Start digging up history and you never quite know what you might unearth.
Not infrequently wartime aircraft have been discovered, often with the remains of airmen still strapped inside. But only one First World War tank has been exhumed from the battlefields of northern France.
With the Battle of the Somme at a stalemate, more than 340 tanks were positioned against the German forces at Cambrai in November 1917. It was an attempt to smash through enemy lines. Some 35 tanks were in D Company under the command of a Sydneysider, of which 10 were "knocked out" including one in which five of the eight crew died.
After the war, the villagers moved back into their homes and the army team in charge of clearing up decided to bury the hulk of the tank nicknamed Deborah, rather than blowing it up, as was usual. It was placed in a crater and covered with soil. There it remained, until an old woman in the village told historian Philippe Gorczynski that she had seen it happen as a child.
Intrigued, Gorczynski tried to find it. Years of research examining old trench maps and aerial photos paid off, and in 1998 Deborah was excavated. Then the detective work really started.
Researchers found the graves of five men in a Commonwealth cemetery and established some were from Deborah. What started with a search for five families snowballed. The researchers are now in touch with the families of around 100 tank pioneers spread all over the world, including Australia and New Zealand.
Among the stories was that of Lieutenant-Colonel William Frederick Robert Kyngdon, whose ancestors settled in St Leonards, north of Sydney. He served in a variety of postings, mostly in Africa. One report carried in The Sydney Morning Herald under the headline 'Australians at the Front', stated: "News has been received that Captain Kyngdon, only son of Dr J F Kyngdon, has been wounded whilst serving in West Africa. He was in command of a battery of native artillery on service in the Cameroons and Tonga Land."
In May 1916 Kyngdon was in England, a country he barely knew and where the British Army was ready to deploy their top-secret weapon, the tank. Kyngdon was promoted to major and was among those to use the new machines. A year later he was in France as Lieutenant-Colonel in command of D Battalion.
Vincent McGarry, one of the research team, said: "Lieutenant-Colonel Kyngdon was born in Darlinghurst. Another of his relatives served in the tanks in WWII, also as a lieutenant-colonel in the Australian army. The tank project is coming to fruition in a variety of ways, a book Deborah and the War of the Tanks is about to be published and a museum to house the tank will be opened in France."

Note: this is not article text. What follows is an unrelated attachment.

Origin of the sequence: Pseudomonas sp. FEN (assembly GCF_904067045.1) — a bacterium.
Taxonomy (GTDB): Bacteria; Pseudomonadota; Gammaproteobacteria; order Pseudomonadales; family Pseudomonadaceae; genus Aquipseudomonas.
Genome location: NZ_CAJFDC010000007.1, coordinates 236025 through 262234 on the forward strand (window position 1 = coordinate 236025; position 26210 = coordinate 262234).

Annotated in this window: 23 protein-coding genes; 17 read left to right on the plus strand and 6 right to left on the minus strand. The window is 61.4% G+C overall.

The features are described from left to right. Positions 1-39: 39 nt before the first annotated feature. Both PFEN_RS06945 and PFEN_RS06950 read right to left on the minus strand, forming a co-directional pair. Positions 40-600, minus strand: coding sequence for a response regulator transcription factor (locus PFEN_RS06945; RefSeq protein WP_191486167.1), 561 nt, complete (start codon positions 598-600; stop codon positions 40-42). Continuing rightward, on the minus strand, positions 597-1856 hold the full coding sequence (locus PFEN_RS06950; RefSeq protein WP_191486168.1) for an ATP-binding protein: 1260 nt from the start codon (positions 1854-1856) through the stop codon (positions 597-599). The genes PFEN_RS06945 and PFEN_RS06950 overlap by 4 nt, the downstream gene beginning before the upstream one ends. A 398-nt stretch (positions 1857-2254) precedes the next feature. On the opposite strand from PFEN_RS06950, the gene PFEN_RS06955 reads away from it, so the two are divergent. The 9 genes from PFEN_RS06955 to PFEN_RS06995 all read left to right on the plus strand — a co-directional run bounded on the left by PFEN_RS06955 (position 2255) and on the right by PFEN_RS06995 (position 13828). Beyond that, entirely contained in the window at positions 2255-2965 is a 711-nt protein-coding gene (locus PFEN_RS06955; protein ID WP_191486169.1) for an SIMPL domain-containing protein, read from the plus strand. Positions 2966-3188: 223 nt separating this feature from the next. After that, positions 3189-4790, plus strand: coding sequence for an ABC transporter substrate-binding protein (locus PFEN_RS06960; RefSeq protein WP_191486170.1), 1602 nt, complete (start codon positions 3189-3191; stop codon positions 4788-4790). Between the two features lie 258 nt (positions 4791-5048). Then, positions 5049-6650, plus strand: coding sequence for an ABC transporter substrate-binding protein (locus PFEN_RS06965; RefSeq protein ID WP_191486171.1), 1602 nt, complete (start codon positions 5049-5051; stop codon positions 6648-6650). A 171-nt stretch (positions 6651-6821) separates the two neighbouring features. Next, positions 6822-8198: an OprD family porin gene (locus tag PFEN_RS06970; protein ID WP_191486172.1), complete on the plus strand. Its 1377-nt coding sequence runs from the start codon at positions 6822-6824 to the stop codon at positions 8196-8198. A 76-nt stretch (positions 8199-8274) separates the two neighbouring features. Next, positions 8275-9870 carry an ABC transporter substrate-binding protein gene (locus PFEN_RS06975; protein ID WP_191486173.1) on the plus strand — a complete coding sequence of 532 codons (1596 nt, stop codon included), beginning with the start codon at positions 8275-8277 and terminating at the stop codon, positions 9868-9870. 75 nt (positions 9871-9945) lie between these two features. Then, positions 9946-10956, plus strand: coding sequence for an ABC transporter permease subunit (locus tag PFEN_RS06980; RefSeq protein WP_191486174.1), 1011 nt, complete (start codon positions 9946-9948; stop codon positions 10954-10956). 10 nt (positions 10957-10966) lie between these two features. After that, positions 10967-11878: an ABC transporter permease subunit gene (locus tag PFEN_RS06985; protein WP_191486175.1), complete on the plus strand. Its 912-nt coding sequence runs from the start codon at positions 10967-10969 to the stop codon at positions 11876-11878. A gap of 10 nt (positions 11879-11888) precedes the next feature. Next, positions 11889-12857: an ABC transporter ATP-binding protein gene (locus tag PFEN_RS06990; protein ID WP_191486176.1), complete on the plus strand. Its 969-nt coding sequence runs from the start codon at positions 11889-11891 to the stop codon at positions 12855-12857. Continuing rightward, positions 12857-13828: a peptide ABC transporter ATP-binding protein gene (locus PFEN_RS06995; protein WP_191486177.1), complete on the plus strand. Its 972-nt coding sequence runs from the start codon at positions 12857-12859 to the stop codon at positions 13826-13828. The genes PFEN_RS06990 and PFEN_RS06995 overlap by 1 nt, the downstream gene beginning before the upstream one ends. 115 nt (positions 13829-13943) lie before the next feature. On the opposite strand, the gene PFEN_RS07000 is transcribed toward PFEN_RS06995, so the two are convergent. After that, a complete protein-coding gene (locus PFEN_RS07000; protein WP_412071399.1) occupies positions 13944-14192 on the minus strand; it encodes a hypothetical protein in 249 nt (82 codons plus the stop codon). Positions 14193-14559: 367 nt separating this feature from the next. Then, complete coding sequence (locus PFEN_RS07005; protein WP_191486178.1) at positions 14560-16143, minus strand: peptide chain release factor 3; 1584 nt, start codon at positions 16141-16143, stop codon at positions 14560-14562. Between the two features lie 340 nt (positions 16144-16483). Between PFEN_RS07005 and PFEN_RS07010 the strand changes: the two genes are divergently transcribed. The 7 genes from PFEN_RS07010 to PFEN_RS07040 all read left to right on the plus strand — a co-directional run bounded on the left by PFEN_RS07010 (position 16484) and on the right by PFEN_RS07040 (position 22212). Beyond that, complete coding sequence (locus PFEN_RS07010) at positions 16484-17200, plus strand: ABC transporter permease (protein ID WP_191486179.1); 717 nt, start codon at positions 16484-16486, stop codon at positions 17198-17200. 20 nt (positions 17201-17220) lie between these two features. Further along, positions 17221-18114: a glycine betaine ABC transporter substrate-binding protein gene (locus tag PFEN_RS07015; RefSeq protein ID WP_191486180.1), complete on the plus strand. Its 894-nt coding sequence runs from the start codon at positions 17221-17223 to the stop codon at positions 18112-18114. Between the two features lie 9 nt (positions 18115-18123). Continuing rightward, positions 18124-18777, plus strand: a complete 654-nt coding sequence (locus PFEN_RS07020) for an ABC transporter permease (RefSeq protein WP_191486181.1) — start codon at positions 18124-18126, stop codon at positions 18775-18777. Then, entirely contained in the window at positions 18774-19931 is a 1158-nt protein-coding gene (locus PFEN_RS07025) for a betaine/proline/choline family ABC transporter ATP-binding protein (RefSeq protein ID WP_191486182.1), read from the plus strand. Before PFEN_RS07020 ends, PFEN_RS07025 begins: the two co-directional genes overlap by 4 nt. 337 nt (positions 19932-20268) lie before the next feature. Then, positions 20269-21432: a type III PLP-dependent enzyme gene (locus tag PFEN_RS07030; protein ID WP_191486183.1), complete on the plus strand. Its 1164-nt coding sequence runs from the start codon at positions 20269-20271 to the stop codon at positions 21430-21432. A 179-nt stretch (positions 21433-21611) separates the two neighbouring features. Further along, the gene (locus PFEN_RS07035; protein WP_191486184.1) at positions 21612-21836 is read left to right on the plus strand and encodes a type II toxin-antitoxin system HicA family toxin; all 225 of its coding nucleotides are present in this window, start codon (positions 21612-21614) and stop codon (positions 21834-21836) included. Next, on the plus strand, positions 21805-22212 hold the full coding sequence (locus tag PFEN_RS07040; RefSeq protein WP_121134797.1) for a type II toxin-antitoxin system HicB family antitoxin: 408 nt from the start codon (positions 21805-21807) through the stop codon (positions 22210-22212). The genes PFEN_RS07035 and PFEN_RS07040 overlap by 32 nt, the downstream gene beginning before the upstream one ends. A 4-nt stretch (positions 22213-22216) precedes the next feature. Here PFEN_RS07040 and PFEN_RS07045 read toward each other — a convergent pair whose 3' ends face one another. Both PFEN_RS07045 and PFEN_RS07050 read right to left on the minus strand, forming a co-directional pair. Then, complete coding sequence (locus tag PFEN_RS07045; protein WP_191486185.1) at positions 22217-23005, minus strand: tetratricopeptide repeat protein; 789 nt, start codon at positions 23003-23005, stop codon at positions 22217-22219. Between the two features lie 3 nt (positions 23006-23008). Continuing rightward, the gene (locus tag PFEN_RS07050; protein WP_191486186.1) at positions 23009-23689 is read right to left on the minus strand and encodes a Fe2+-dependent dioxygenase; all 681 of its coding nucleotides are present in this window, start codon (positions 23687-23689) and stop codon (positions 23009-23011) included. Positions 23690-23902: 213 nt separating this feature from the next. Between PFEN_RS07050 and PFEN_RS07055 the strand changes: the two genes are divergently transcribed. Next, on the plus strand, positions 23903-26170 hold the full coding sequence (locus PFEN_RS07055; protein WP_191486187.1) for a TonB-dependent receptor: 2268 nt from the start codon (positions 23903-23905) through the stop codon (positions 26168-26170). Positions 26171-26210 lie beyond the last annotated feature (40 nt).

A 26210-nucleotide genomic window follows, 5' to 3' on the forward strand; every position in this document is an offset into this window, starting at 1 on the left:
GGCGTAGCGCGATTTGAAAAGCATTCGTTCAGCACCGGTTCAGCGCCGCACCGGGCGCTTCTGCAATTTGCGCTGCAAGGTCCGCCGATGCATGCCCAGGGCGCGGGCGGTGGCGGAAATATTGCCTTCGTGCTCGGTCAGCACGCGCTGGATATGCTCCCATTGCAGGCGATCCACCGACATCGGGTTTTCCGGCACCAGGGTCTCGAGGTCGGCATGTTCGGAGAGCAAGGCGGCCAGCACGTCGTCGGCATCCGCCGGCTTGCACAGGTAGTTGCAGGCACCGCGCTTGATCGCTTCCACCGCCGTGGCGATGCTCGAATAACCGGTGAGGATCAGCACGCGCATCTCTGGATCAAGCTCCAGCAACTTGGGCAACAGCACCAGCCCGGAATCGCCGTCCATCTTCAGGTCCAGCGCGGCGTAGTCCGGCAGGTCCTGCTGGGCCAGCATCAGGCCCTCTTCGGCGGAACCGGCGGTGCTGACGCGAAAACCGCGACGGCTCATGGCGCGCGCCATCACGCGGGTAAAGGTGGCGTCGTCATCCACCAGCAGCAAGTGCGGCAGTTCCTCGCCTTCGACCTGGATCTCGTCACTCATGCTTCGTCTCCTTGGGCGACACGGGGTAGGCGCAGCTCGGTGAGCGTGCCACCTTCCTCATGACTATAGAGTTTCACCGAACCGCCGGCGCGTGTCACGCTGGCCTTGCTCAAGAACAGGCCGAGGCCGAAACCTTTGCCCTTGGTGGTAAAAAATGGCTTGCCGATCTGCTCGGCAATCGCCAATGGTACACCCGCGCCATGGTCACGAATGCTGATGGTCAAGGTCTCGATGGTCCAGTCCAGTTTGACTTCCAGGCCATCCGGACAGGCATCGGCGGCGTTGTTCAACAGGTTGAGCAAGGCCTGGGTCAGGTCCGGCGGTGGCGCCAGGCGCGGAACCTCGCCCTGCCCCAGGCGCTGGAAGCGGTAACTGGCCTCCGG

When the war ended Kyngdon left the army and his trail went a bit cold.
Fast forward to 1928 and Kyngdon turned up in the West Country. He was secretary of the Burnham-on-Sea Golf Club in Somerset. One of the leading lights there was the English playwright Ben Travers who had had travelled to Australia with the England cricket team for the tour in 1928-29, and met Australian star Donald Bradman. The following year, the return invitation to play golf in Somerset went to Bradman's team, where Kyngdon and Bradman were photographed together.
Kyngdon and his wife later moved to Scotland, where they died in the 1960s. They had no children, but the research team unearthed distant relatives in Australia and New Zealand. One of them, Andrew Kyngdon, works as chief psychometrician at the NSW office of Board of Studies, an education analyst.
He said: "The family didn't really know of their ancestor because he had gone to England when so young. We are very pleased to hear of another relative who had served – military service ran deep in the family. I had no idea we had another lieutenant-colonel who had served in tanks. It's all so exhilarating to learn of what he did."
Families of about 25 men who served in D Battalion will meet at the Honourable Artillery Company in London on Monday for the launch of the book and to mark the first tank attack at the Battle of the Somme on September 15, 1916.
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